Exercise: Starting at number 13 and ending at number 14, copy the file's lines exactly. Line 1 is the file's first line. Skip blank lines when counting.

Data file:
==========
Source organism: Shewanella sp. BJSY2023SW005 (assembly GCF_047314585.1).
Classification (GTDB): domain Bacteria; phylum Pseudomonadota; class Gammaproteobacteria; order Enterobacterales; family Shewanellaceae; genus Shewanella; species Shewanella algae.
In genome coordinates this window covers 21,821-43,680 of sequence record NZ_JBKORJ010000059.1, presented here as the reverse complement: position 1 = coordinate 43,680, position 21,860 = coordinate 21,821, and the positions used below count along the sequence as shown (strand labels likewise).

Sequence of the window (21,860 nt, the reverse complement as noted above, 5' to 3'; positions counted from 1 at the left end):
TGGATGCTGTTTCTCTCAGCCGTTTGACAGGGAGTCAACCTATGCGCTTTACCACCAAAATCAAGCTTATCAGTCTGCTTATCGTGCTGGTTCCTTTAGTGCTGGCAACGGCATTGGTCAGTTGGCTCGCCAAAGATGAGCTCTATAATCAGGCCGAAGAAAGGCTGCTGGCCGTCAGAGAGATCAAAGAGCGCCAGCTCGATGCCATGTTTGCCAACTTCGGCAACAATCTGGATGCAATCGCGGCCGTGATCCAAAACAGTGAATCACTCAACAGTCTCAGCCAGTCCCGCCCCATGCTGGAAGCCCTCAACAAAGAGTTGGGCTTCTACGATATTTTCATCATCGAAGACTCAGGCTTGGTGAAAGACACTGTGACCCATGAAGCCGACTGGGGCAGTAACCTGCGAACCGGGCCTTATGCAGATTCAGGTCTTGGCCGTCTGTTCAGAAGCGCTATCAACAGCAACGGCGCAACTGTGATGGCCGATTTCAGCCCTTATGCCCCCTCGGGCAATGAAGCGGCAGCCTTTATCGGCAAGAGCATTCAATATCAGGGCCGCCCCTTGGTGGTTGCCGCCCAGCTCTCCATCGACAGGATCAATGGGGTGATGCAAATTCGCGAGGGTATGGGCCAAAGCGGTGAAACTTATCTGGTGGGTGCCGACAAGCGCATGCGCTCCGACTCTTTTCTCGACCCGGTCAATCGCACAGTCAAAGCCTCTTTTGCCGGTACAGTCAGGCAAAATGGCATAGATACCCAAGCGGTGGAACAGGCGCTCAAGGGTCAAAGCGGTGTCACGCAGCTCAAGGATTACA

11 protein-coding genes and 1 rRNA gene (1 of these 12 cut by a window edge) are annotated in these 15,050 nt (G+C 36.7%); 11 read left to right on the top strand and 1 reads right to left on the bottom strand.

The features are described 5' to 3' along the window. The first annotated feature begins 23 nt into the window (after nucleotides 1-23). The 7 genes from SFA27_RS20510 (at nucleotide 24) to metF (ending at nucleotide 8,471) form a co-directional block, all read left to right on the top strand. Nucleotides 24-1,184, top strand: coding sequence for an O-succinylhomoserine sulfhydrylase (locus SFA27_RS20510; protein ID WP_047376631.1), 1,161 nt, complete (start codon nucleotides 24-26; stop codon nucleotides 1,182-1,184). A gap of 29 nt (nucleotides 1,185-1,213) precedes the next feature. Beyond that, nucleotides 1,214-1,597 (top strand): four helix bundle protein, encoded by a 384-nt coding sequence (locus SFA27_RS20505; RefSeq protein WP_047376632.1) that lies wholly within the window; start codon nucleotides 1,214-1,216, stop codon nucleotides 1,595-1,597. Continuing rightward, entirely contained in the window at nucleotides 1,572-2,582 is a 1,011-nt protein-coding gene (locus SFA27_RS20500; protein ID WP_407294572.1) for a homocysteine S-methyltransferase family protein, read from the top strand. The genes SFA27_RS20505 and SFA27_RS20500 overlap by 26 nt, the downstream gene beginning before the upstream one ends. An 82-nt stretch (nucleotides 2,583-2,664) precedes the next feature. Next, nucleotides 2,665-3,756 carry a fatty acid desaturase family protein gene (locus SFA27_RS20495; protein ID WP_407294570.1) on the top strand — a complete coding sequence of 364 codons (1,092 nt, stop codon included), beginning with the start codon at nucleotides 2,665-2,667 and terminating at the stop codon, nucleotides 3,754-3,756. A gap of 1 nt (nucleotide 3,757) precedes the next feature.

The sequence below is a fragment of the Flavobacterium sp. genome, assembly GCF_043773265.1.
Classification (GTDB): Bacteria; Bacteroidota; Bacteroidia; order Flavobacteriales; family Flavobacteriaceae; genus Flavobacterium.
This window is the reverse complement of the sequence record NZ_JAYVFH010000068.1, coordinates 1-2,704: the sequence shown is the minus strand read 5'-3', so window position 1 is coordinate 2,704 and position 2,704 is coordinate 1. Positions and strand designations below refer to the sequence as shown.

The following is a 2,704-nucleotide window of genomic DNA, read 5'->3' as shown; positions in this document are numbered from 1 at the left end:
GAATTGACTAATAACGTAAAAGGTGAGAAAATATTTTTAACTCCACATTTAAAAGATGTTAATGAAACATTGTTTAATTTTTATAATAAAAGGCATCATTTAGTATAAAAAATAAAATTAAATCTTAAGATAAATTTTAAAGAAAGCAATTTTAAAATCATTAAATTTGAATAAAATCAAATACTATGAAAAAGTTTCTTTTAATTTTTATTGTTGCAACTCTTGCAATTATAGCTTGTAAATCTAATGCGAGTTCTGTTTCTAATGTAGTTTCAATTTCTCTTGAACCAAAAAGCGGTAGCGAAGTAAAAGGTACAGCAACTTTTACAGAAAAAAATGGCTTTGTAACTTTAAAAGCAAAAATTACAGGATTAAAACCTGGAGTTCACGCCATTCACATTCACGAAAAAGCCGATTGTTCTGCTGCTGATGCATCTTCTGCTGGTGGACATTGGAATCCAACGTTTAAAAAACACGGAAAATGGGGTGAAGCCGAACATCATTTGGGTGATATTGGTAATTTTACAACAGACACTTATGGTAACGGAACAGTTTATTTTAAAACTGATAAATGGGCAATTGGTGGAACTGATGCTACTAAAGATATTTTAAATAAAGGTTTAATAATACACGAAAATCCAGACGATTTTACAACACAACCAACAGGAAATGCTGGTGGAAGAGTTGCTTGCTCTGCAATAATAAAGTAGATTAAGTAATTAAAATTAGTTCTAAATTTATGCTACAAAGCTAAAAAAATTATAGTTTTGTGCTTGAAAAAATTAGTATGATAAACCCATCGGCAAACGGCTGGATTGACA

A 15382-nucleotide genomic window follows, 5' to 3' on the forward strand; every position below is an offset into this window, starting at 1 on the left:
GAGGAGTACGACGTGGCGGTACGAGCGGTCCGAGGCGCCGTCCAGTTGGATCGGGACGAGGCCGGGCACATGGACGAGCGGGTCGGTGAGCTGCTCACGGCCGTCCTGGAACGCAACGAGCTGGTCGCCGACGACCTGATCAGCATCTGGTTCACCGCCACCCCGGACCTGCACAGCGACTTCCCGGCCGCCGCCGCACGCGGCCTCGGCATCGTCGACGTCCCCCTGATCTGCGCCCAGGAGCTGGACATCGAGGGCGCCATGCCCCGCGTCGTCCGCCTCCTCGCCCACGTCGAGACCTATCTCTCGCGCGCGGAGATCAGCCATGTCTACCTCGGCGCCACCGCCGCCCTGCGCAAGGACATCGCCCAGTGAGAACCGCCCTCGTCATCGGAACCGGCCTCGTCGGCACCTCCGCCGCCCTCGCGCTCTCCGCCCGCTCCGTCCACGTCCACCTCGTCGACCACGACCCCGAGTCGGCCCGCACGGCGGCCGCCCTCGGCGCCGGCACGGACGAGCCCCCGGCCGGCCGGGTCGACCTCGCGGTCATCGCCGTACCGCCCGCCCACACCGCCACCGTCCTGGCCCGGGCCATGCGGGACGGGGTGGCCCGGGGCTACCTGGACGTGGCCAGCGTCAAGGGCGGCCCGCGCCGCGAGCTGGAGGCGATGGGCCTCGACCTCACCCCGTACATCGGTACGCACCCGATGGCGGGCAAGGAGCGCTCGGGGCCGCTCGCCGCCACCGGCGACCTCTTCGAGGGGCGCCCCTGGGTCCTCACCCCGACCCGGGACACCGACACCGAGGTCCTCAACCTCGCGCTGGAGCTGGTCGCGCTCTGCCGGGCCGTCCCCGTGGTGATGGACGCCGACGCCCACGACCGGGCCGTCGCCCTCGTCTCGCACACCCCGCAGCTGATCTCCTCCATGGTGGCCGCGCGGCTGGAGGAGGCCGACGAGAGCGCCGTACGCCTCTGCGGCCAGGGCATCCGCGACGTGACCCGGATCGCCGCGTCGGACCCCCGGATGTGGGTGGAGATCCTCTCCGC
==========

A 15382-nucleotide genomic window follows, 5' to 3' on the forward strand; every position below is an offset into this window, starting at 1 on the left:
GAGGAGTACGACGTGGCGGTACGAGCGGTCCGAGGCGCCGTCCAGTTGGATCGGGACGAGGCCGGGCACATGGACGAGCGGGTCGGTGAGCTGCTCACGGCCGTCCTGGAACGCAACGAGCTGGTCGCCGACGACCTGATCAGCATCTGGTTCACCGCCACCCCGGACCTGCACAGCGACTTCCCGGCCGCCGCCGCACGCGGCCTCGGCATCGTCGACGTCCCCCTGATCTGCGCCCAGGAGCTGGACATCGAGGGCGCCATGCCCCGCGTCGTCCGCCTCCTCGCCCACGTCGAGACCTATCTCTCGCGCGCGGAGATCAGCCATGTCTACCTCGGCGCCACCGCCGCCCTGCGCAAGGACATCGCCCAGTGAGAACCGCCCTCGTCATCGGAACCGGCCTCGTCGGCACCTCCGCCGCCCTCGCGCTCTCCGCCCGCTCCGTCCACGTCCACCTCGTCGACCACGACCCCGAGTCGGCCCGCACGGCGGCCGCCCTCGGCGCCGGCACGGACGAGCCCCCGGCCGGCCGGGTCGACCTCGCGGTCATCGCCGTACCGCCCGCCCACACCGCCACCGTCCTGGCCCGGGCCATGCGGGACGGGGTGGCCCGGGGCTACCTGGACGTGGCCAGCGTCAAGGGCGGCCCGCGCCGCGAGCTGGAGGCGATGGGCCTCGACCTCACCCCGTACATCGGTACGCACCCGATGGCGGGCAAGGAGCGCTCGGGGCCGCTCGCCGCCACCGGCGACCTCTTCGAGGGGCGCCCCTGGGTCCTCACCCCGACCCGGGACACCGACACCGAGGTCCTCAACCTCGCGCTGGAGCTGGTCGCGCTCTGCCGGGCCGTCCCCGTGGTGATGGACGCCGACGCCCACGACCGGGCCGTCGCCCTCGTCTCGCACACCCCGCAGCTGATCTCCTCCATGGTGGCCGCGCGGCTGGAGGAGGCCGACGAGAGCGCCGTACGCCTCTGCGGCCAGGGCATCCGCGACGTGACCCGGATCGCCGCGTCGGACCCCCGGATGTGGGTGGAGATCCTCTCCGC